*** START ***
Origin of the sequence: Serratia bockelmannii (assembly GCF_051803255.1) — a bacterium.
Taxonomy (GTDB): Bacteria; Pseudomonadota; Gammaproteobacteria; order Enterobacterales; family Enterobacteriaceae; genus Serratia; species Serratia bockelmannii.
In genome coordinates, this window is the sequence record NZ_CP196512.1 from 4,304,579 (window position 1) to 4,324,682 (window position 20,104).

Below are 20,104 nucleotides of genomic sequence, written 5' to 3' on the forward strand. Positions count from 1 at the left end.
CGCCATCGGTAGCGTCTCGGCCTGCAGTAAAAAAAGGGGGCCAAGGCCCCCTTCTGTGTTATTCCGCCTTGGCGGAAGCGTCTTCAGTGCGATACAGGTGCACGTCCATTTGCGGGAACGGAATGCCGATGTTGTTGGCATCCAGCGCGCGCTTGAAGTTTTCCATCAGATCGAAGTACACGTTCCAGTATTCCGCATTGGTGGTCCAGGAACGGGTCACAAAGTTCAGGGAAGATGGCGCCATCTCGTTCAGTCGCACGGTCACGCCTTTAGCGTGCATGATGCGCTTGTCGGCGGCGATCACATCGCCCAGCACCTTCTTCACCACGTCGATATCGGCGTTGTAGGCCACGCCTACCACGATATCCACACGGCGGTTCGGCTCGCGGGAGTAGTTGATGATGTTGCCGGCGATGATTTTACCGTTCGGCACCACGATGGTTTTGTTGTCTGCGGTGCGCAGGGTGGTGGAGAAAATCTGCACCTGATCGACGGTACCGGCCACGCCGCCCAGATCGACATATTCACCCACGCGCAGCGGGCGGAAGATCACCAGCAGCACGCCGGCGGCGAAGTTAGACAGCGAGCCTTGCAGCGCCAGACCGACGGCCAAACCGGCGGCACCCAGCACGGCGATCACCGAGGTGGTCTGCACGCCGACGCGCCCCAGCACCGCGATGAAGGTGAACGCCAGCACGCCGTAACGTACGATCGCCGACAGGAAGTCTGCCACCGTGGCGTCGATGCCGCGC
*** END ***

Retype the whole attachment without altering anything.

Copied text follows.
Origin of the sequence: Serratia bockelmannii (assembly GCF_051803255.1) — a bacterium.
Taxonomy (GTDB): Bacteria; Pseudomonadota; Gammaproteobacteria; order Enterobacterales; family Enterobacteriaceae; genus Serratia; species Serratia bockelmannii.
In genome coordinates, this window is the sequence record NZ_CP196512.1 from 4,304,579 (window position 1) to 4,324,682 (window position 20,104).

Below are 20,104 nucleotides of genomic sequence, written 5' to 3' on the forward strand. Positions count from 1 at the left end.
CGCCATCGGTAGCGTCTCGGCCTGCAGTAAAAAAAGGGGGCCAAGGCCCCCTTCTGTGTTATTCCGCCTTGGCGGAAGCGTCTTCAGTGCGATACAGGTGCACGTCCATTTGCGGGAACGGAATGCCGATGTTGTTGGCATCCAGCGCGCGCTTGAAGTTTTCCATCAGATCGAAGTACACGTTCCAGTATTCCGCATTGGTGGTCCAGGAACGGGTCACAAAGTTCAGGGAAGATGGCGCCATCTCGTTCAGTCGCACGGTCACGCCTTTAGCGTGCATGATGCGCTTGTCGGCGGCGATCACATCGCCCAGCACCTTCTTCACCACGTCGATATCGGCGTTGTAGGCCACGCCTACCACGATATCCACACGGCGGTTCGGCTCGCGGGAGTAGTTGATGATGTTGCCGGCGATGATTTTACCGTTCGGCACCACGATGGTTTTGTTGTCTGCGGTGCGCAGGGTGGTGGAGAAAATCTGCACCTGATCGACGGTACCGGCCACGCCGCCCAGATCGACATATTCACCCACGCGCAGCGGGCGGAAGATCACCAGCAGCACGCCGGCGGCGAAGTTAGACAGCGAGCCTTGCAGCGCCAGACCGACGGCCAAACCGGCGGCACCCAGCACGGCGATCACCGAGGTGGTCTGCACGCCGACGCGCCCCAGCACCGCGATGAAGGTGAACGCCAGCACGCCGTAACGTACGATCGCCGACAGGAAGTCTGCCACCGTGGCGTCGATGCCGCGC